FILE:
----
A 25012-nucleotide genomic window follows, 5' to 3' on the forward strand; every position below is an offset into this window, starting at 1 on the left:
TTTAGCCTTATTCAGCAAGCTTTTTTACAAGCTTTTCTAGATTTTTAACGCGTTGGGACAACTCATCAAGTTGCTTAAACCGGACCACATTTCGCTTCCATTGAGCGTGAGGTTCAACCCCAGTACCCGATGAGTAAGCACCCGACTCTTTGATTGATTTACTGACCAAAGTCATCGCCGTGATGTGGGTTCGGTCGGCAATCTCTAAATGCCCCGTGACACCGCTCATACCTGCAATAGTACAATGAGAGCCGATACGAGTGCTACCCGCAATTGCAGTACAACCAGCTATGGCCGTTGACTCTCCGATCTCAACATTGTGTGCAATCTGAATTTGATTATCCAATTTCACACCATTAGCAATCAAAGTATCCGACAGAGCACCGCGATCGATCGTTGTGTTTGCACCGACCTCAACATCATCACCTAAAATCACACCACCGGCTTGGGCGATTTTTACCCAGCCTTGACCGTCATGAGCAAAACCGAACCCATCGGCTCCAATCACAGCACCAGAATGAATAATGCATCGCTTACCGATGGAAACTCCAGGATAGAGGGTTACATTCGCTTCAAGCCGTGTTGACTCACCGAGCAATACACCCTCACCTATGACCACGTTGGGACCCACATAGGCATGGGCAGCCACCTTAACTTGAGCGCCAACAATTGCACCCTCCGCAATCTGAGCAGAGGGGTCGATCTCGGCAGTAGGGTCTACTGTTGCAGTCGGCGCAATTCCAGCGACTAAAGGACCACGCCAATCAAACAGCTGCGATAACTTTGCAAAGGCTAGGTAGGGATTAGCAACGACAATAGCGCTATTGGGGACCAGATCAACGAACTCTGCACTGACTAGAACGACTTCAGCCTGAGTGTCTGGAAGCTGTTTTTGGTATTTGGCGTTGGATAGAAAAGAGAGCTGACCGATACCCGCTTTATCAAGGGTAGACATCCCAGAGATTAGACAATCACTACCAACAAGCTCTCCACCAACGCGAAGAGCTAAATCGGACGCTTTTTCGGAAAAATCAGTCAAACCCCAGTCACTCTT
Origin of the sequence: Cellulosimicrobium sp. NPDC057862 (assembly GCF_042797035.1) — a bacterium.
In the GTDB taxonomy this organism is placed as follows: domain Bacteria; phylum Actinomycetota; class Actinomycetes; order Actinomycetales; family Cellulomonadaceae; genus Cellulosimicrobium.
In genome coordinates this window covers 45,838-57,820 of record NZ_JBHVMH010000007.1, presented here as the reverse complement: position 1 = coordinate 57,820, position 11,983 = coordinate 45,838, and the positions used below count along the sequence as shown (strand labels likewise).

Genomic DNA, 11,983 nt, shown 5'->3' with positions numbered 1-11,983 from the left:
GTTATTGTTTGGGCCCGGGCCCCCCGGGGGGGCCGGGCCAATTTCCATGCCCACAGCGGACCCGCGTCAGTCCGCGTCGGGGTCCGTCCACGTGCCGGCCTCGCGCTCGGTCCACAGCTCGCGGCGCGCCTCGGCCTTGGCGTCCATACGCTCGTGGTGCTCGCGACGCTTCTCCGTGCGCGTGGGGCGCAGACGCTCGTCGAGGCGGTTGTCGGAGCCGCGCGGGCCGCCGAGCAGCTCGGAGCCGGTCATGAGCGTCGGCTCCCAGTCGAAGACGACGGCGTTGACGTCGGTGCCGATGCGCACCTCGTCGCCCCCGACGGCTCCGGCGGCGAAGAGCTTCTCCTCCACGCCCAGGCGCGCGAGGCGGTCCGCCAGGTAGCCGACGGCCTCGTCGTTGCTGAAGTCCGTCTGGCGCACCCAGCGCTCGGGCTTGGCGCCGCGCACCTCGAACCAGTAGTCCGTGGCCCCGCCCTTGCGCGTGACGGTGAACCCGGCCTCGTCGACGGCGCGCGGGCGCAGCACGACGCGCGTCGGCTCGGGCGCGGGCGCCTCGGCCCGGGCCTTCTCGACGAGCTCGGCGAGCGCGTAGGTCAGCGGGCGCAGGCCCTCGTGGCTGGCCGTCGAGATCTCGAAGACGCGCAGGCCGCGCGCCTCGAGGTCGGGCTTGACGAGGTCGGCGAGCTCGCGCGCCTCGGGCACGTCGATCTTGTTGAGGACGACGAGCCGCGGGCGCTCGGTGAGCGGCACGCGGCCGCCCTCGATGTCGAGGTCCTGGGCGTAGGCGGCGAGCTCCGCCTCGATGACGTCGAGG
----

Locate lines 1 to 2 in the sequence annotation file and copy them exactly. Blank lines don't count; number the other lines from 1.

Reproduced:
A 25012-nucleotide genomic window follows, 5' to 3' on the forward strand; every position below is an offset into this window, starting at 1 on the left:
TTTAGCCTTATTCAGCAAGCTTTTTTACAAGCTTTTCTAGATTTTTAACGCGTTGGGACAACTCATCAAGTTGCTTAAACCGGACCACATTTCGCTTCCATTGAGCGTGAGGTTCAACCCCAGTACCCGATGAGTAAGCACCCGACTCTTTGATTGATTTACTGACCAAAGTCATCGCCGTGATGTGGGTTCGGTCGGCAATCTCTAAATGCCCCGTGACACCGCTCATACCTGCAATAGTACAATGAGAGCCGATACGAGTGCTACCCGCAATTGCAGTACAACCAGCTATGGCCGTTGACTCTCCGATCTCAACATTGTGTGCAATCTGAATTTGATTATCCAATTTCACACCATTAGCAATCAAAGTATCCGACAGAGCACCGCGATCGATCGTTGTGTTTGCACCGACCTCAACATCATCACCTAAAATCACACCACCGGCTTGGGCGATTTTTACCCAGCCTTGACCGTCATGAGCAAAACCGAACCCATCGGCTCCAATCACAGCACCAGAATGAATAATGCATCGCTTACCGATGGAAACTCCAGGATAGAGGGTTACATTCGCTTCAAGCCGTGTTGACTCACCGAGCAATACACCCTCACCTATGACCACGTTGGGACCCACATAGGCATGGGCAGCCACCTTAACTTGAGCGCCAACAATTGCACCCTCCGCAATCTGAGCAGAGGGGTCGATCTCGGCAGTAGGGTCTACTGTTGCAGTCGGCGCAATTCCAGCGACTAAAGGACCACGCCAATCAAACAGCTGCGATAACTTTGCAAAGGCTAGGTAGGGATTAGCAACGACAATAGCGCTATTGGGGACCAGATCAACGAACTCTGCACTGACTAGAACGACTTCAGCCTGAGTGTCTGGAAGCTGTTTTTGGTATTTGGCGTTGGATAGAAAAGAGAGCTGACCGATACCCGCTTTATCAAGGGTAGACATCCCAGAGATTAGACAATCACTACCAACAAGCTCTCCACCAACGCGAAGAGCTAAATCGGACGCTTTTTCGGAAAAATCAGTCAAACCCCAGTCACTCTT